Archive for October, 2007|Monthly archive page
With two more days of distribution this week the market is telling us it’s not a buyer’s market. But we expect volatility to remain high, and would not be surprised by anything going forward. Thursday’s distribution may actually be a bit of misnomer as the S&P 500’s decline was marginal. Short-term pivot points on the charts are commonly marked by high volume. The 50-day MA will be the key marker in coming weeks.
The S&P 500 tallies in its second distribution in a row. With no indication of selling volume dry up we need to stay cautious. We draw added concern over the internals, which show for the first time in a month more 52-week lows than highs. Use stop losses accordingly, especially be cautious of letting a profit turn into a loss!
The Broader market remains firmly “trend-up.” Tuesday’s accumulation is a clear supporting factor, as is the market’s mild reaction to the traditional “earnings jitters” we often see before the reports start flowing in. Perhaps our strongest sign that the rally is intact is the absent public hype over new highs in the indexes.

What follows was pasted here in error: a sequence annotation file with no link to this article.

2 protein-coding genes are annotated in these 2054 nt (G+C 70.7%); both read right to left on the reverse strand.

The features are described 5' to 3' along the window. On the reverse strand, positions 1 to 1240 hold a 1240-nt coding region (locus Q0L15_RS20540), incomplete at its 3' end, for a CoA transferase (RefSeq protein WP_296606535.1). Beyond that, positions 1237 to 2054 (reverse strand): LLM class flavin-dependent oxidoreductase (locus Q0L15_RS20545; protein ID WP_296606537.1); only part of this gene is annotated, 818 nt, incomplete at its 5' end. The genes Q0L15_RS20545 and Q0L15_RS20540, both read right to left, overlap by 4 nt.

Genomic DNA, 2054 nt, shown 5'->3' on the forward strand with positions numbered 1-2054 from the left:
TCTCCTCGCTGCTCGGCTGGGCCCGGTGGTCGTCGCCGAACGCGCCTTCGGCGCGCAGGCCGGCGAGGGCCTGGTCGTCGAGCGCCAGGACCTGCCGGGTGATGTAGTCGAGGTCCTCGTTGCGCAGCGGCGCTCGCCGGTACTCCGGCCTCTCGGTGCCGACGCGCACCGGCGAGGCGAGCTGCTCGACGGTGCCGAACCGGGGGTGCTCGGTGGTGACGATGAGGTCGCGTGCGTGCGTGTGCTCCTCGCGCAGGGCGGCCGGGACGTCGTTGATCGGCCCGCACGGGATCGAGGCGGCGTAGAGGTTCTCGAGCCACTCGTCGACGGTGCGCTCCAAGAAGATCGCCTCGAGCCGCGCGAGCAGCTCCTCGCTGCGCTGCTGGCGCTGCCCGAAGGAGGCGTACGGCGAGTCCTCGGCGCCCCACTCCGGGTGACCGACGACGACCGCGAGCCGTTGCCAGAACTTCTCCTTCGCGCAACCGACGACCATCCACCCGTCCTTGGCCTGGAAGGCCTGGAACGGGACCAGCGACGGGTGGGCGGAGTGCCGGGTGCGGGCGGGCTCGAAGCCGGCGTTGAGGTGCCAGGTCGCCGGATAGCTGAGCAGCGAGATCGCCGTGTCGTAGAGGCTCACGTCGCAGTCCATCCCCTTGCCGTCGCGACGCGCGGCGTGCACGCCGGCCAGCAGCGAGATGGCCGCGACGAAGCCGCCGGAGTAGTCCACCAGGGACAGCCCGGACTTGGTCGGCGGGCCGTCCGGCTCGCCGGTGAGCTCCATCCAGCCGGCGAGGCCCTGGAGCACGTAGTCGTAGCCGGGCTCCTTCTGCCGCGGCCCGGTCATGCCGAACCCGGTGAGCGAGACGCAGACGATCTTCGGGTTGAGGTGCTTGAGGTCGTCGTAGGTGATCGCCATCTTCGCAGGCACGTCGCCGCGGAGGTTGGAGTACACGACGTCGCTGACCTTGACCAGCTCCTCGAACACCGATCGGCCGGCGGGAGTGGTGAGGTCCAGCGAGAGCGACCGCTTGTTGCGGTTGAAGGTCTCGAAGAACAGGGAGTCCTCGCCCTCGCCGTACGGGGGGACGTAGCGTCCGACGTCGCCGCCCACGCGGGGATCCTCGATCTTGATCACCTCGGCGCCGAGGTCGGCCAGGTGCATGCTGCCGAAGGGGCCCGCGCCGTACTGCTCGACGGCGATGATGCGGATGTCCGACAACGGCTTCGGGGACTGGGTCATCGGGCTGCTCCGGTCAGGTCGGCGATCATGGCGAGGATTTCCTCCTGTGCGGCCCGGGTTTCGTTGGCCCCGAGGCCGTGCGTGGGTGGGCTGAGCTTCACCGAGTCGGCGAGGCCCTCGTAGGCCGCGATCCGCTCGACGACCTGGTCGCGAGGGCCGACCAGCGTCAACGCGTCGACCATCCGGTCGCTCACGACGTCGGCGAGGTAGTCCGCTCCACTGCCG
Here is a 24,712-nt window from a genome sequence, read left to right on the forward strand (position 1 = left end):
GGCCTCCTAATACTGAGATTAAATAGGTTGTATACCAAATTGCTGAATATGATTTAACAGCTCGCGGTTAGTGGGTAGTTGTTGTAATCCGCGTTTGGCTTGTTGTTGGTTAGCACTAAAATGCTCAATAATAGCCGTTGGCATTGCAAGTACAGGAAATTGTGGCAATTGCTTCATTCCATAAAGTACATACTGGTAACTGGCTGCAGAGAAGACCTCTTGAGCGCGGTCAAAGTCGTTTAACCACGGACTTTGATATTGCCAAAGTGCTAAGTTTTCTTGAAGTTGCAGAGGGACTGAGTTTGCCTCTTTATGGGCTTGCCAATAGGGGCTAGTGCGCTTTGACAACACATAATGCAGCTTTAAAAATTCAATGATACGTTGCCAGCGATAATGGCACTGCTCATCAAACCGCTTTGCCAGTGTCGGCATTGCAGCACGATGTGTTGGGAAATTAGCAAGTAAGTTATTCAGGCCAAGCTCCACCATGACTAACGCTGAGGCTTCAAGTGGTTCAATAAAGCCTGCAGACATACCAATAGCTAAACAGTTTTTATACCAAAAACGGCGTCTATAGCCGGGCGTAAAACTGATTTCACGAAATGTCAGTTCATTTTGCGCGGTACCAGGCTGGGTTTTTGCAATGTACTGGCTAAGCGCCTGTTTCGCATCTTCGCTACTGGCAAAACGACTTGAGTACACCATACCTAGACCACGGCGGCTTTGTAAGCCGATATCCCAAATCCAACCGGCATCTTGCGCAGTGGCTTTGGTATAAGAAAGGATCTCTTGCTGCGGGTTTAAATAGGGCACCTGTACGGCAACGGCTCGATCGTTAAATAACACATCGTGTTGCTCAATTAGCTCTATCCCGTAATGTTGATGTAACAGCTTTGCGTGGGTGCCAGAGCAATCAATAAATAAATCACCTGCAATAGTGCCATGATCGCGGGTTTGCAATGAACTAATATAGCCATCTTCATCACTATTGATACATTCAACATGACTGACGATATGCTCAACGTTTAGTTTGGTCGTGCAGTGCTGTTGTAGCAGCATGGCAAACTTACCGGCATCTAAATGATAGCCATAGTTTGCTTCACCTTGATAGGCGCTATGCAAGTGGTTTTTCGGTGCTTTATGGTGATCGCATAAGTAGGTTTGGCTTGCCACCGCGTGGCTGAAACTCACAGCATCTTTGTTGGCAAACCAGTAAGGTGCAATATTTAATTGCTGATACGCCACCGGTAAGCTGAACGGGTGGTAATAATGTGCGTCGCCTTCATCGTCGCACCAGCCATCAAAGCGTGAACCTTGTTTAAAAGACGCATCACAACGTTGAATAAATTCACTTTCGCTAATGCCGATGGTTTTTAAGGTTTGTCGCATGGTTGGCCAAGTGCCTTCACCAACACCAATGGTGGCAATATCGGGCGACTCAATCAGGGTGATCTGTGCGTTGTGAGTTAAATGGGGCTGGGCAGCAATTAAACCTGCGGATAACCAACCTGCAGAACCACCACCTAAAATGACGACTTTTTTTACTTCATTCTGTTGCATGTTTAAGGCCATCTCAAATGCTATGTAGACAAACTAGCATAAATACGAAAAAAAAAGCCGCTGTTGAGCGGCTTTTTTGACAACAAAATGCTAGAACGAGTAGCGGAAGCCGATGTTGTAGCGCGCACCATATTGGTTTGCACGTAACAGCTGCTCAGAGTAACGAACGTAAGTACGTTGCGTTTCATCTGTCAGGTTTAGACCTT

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Another tight range-day for the broader maret. We’re maintaining a bullish bias with orderly pullback action suggesting eager sellers are absent. We are a little concerned over the lack of volume, but would be more concerned to see the market churn sideways on high volume. What ever selling is taking place right now is most likely profit taking.
You have to look really close, but the S&P 500 made a distribution day. Basically it doesn’t count for much. We’re only interested in heavy and obvious selling to count as institutional disinterest in this Bull.
This week in general has been quiet, which bodes well for the upside. We want to see the sellers dry up. But be on the lookout for anything. The market can and will do anything it wants. It’s our pre-defined entry and exit points that we must obey.
Technology may be the broader market’s leader, but the traditional backbone of the sector, Semiconductors, is not agreeing with the move. Cypress Semiconductor (CY) has the qualities this market has been embracing, but as with most issues, it will ultimately trend where its parent sector goes. CY is also questionalble for its light-volume breakout. The following two charts show this divergence.
It’s good to be a bull.
Lack of mass media on the major indexes approaching new highs bodes well for the upside.
But even as Jim Cramer and Bill Gross make their cases for selling it’s always best to stay with the tape.
Our recent breakout in Celgene Corp. (CELG) has made its third accumulation day for the past two weeks while pegging a new high.